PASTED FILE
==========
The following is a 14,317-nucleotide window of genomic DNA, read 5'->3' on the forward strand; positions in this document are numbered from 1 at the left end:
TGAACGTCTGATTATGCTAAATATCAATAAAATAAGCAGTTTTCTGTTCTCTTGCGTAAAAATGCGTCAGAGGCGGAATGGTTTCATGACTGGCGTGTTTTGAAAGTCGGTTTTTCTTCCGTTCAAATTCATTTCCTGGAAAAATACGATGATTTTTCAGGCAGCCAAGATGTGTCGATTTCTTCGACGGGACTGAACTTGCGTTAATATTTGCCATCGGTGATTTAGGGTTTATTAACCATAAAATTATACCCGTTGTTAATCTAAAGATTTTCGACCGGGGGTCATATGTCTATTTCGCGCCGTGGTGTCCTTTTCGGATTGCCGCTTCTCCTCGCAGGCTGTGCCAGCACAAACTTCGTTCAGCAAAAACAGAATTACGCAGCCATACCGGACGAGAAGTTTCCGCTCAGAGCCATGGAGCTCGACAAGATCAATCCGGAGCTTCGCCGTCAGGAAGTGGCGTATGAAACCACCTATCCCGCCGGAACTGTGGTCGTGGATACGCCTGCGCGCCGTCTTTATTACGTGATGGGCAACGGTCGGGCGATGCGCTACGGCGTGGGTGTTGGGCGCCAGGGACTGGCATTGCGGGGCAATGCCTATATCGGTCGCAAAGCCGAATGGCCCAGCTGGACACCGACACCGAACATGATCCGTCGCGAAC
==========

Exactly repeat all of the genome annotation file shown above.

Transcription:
The following is a 14,317-nucleotide window of genomic DNA, read 5'->3' on the forward strand; positions in this document are numbered from 1 at the left end:
TGAACGTCTGATTATGCTAAATATCAATAAAATAAGCAGTTTTCTGTTCTCTTGCGTAAAAATGCGTCAGAGGCGGAATGGTTTCATGACTGGCGTGTTTTGAAAGTCGGTTTTTCTTCCGTTCAAATTCATTTCCTGGAAAAATACGATGATTTTTCAGGCAGCCAAGATGTGTCGATTTCTTCGACGGGACTGAACTTGCGTTAATATTTGCCATCGGTGATTTAGGGTTTATTAACCATAAAATTATACCCGTTGTTAATCTAAAGATTTTCGACCGGGGGTCATATGTCTATTTCGCGCCGTGGTGTCCTTTTCGGATTGCCGCTTCTCCTCGCAGGCTGTGCCAGCACAAACTTCGTTCAGCAAAAACAGAATTACGCAGCCATACCGGACGAGAAGTTTCCGCTCAGAGCCATGGAGCTCGACAAGATCAATCCGGAGCTTCGCCGTCAGGAAGTGGCGTATGAAACCACCTATCCCGCCGGAACTGTGGTCGTGGATACGCCTGCGCGCCGTCTTTATTACGTGATGGGCAACGGTCGGGCGATGCGCTACGGCGTGGGTGTTGGGCGCCAGGGACTGGCATTGCGGGGCAATGCCTATATCGGTCGCAAAGCCGAATGGCCCAGCTGGACACCGACACCGAACATGATCCGTCGCGAAC